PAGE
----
Telemedicine also focuses on administrative patient management, including laboratory test requirements and billing problems for healthcare service delivery. There are many applications of telemedicine in all medical specialties, including:


  • Tele-radiology (x-rays and diagnostic imaging)
  • Tele-pathology (clinical laboratory and patient e-records management)
  • Tele-Dermatology (skin treatment through videoconferences)
  • Tele-Psychiatry (use of ICT tools and apps to help treat mental health patients)
  • Tele-Cardiology (Cardiovascular conditions treatment using ICT tools)

Bear in mind that hospitals use telemedicine resources with virtual reality (VR), artificial intelligence (AI), and robotics to monitor surgeries or perform remote surgical procedures. Therefore, telesurgery is another vital application of telemedicine.

Benefits of Telemedicine

Information and communication technology (ICT) has enabled health systems to improve comprehensive support, medical care, and follow-up treatment options for patients with acute and chronic conditions. Some of the telemedicine benefits from patients’ perspectives are:


Access to Quality Care

According to Statista, about 20% of the American population (57.23 million people) reside in rural areas. These areas are often underserved, and people don’t have access to quality care. Thanks to telemedicine, stereotypical views of rural residents being second-rate citizens have been eliminated.

With telemedicine, people in rural America can access state-of-the-art and quality care services like residents of metropolitan areas. Telemedicine has also improved provider-patient collaboration. For example, shared access to e-health records and doctor-to-doctor consultations provide rural patients with enhanced confidence and health outcomes.


Healthcare at Home

A growing body of research evidence shows that treating patients at home is affordable than conventional hospital treatment. Many patients in the U.S prefer staying at home until they require a higher level of care.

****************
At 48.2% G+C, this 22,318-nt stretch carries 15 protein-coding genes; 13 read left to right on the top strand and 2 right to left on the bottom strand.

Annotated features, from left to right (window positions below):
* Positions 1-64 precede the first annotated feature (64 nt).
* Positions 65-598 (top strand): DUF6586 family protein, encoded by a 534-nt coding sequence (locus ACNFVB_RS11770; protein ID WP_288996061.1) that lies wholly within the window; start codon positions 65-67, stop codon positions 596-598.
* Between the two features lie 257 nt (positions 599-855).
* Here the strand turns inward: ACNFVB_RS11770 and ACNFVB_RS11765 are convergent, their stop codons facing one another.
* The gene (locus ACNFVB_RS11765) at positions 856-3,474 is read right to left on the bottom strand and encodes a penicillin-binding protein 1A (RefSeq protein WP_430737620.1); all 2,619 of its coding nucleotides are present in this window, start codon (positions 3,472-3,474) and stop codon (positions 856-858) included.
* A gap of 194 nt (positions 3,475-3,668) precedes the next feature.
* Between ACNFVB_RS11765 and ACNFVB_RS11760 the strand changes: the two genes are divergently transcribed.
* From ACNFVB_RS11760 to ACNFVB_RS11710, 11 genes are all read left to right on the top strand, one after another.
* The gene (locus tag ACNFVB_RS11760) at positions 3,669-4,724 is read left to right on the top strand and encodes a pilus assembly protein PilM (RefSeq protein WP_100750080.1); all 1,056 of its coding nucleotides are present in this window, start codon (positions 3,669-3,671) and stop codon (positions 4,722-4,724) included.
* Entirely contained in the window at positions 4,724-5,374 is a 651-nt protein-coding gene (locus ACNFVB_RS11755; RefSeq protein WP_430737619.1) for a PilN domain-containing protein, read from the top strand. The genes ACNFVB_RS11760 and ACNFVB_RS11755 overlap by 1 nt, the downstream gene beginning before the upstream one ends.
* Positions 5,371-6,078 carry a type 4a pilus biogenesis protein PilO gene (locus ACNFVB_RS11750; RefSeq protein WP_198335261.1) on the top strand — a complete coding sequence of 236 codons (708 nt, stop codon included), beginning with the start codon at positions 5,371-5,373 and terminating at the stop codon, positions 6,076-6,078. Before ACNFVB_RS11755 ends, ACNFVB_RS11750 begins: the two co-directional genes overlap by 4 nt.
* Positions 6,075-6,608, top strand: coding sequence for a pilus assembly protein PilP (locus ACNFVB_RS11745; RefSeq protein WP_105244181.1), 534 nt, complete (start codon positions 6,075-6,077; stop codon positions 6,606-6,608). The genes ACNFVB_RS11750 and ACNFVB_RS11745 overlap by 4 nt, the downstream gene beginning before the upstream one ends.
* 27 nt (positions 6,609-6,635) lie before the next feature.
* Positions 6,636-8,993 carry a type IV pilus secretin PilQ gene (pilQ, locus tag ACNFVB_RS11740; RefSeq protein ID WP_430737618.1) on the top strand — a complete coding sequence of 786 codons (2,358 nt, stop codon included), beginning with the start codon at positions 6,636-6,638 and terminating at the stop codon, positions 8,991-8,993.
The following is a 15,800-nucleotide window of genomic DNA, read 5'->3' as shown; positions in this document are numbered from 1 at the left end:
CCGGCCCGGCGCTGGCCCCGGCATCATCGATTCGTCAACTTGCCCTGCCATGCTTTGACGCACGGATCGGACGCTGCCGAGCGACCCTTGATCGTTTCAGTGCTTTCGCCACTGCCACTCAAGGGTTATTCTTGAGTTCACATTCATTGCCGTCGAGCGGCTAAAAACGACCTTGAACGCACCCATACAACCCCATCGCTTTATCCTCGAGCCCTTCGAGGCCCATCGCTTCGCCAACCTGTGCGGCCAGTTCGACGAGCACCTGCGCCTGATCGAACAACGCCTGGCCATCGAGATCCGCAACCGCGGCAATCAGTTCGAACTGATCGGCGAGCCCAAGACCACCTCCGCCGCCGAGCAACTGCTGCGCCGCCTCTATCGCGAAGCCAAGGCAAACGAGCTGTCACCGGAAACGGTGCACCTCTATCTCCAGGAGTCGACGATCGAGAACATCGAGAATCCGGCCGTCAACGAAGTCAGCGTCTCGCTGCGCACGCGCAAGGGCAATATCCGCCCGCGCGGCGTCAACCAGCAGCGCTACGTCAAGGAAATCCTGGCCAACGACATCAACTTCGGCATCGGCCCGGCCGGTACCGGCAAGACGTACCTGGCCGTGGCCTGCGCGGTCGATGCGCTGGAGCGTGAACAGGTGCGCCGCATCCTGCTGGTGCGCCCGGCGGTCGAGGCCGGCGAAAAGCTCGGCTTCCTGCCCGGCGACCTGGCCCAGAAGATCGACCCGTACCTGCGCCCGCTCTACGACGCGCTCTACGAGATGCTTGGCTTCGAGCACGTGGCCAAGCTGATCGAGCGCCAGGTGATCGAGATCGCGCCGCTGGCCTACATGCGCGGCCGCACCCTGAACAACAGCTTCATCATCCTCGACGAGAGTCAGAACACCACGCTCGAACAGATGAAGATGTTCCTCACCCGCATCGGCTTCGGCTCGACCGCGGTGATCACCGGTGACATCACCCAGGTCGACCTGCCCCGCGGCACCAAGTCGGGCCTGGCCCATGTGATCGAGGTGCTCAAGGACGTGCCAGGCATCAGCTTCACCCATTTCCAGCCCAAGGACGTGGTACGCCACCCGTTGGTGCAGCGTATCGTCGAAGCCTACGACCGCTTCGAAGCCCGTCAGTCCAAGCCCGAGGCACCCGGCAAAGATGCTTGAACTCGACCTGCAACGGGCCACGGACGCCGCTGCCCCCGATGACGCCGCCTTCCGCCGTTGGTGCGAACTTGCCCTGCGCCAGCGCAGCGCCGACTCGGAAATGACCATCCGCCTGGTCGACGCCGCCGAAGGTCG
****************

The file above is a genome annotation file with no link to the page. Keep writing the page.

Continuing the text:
For example, telemedicine programs allow doctors and nurses to see more patients a day, leading to decreased visit time and reduced costs than conventional hospital care. Telemedicine has transformed healthcare because rural patients, including older adults, no longer travel to urban areas to consult specialists.


Saves Time and Expenses

Transportation cost savings is another benefit of telemedicine. People spend millions of dollars every year on automobile travel, emergency Evac, etc. Thanks to telemedicine, patients can save their time and money using videoconferencing tools.

Bear in mind that ICT apps and tools are no longer a foreign concept. Smartphone apps, web portals, and emails are more common today, allowing patients to use them effectively and quickly when seeking care.

The Future of Telemedicine

The $3.65 trillion medical industry in the United States is going through a substantial upheaval and turmoil. The Covid-19 pandemic, tech companies’ competition, and new federal policies have caused drastic changes across the healthcare industry. One of the significant shifts seen in the health industry is the widespread adoption of telemedicine programs.

Although researchers and analysts project the telemedicine industry would reach $171 billion by 2025, the growth accelerated during the Covid-19 pandemic. Some analysts say that the industry would grow more than the projected estimations.

An increasing number of hospitals and health clinics will adopt telemedicine programs. As it becomes more mainstream in the near future, 5G will enable real-time, fast bandwidth, and high-quality video communication. The fast transmission of colossal volumes of health data through 5G will streamline the telemedicine processes and operations, including:


  • Increased internet speed and bandwidth
  • More health device connections and reduced latency
  • Enhanced remote patient monitoring and evaluation
  • Improved remote and robotic surgeries
  • AI-based telemedicine apps with VR and AR capabilities

Final Words

Telemedicine is the future of the healthcare industry in the U.S and other
countries. Because face-to-face interaction is a crucial component of healthcare delivery, telemedicine enables this experience through videoconferencing tools.

Telemedicine offers a wide range of applications in different medical practices, including telesurgery, telepathology, telecardiology, psychotherapy, and mental health treatment. The introduction of 5G and its implementation in telemedicine will streamline the entire industry, leading to better healthcare access and increased ROIs for health organizations.